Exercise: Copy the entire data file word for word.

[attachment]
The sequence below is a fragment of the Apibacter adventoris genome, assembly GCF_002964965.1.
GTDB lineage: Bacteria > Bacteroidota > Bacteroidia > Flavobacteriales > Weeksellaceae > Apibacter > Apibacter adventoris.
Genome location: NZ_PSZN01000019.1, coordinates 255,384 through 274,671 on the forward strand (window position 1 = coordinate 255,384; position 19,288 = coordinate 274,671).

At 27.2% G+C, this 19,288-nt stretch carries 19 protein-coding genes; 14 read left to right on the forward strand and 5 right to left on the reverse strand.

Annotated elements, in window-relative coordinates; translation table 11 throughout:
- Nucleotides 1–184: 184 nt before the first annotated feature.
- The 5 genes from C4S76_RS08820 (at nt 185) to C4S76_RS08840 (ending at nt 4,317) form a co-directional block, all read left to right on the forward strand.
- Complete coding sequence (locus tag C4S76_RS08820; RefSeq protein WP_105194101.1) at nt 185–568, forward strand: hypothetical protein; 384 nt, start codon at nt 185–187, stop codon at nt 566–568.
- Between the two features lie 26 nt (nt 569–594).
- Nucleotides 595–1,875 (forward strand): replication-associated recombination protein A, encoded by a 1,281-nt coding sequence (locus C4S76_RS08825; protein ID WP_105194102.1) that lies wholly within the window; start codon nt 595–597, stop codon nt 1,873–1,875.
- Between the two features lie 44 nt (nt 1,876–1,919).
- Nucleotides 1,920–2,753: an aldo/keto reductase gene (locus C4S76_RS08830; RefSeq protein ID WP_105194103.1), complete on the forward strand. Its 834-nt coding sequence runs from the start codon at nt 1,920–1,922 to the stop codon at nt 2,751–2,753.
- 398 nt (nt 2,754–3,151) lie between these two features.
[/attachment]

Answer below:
The sequence below is a fragment of the Apibacter adventoris genome, assembly GCF_002964965.1.
GTDB lineage: Bacteria > Bacteroidota > Bacteroidia > Flavobacteriales > Weeksellaceae > Apibacter > Apibacter adventoris.
Genome location: NZ_PSZN01000019.1, coordinates 255,384 through 274,671 on the forward strand (window position 1 = coordinate 255,384; position 19,288 = coordinate 274,671).

At 27.2% G+C, this 19,288-nt stretch carries 19 protein-coding genes; 14 read left to right on the forward strand and 5 right to left on the reverse strand.

Annotated elements, in window-relative coordinates; translation table 11 throughout:
- Nucleotides 1–184: 184 nt before the first annotated feature.
- The 5 genes from C4S76_RS08820 (at nt 185) to C4S76_RS08840 (ending at nt 4,317) form a co-directional block, all read left to right on the forward strand.
- Complete coding sequence (locus tag C4S76_RS08820; RefSeq protein WP_105194101.1) at nt 185–568, forward strand: hypothetical protein; 384 nt, start codon at nt 185–187, stop codon at nt 566–568.
- Between the two features lie 26 nt (nt 569–594).
- Nucleotides 595–1,875 (forward strand): replication-associated recombination protein A, encoded by a 1,281-nt coding sequence (locus C4S76_RS08825; protein ID WP_105194102.1) that lies wholly within the window; start codon nt 595–597, stop codon nt 1,873–1,875.
- Between the two features lie 44 nt (nt 1,876–1,919).
- Nucleotides 1,920–2,753: an aldo/keto reductase gene (locus C4S76_RS08830; RefSeq protein ID WP_105194103.1), complete on the forward strand. Its 834-nt coding sequence runs from the start codon at nt 1,920–1,922 to the stop codon at nt 2,751–2,753.
- 398 nt (nt 2,754–3,151) lie between these two features.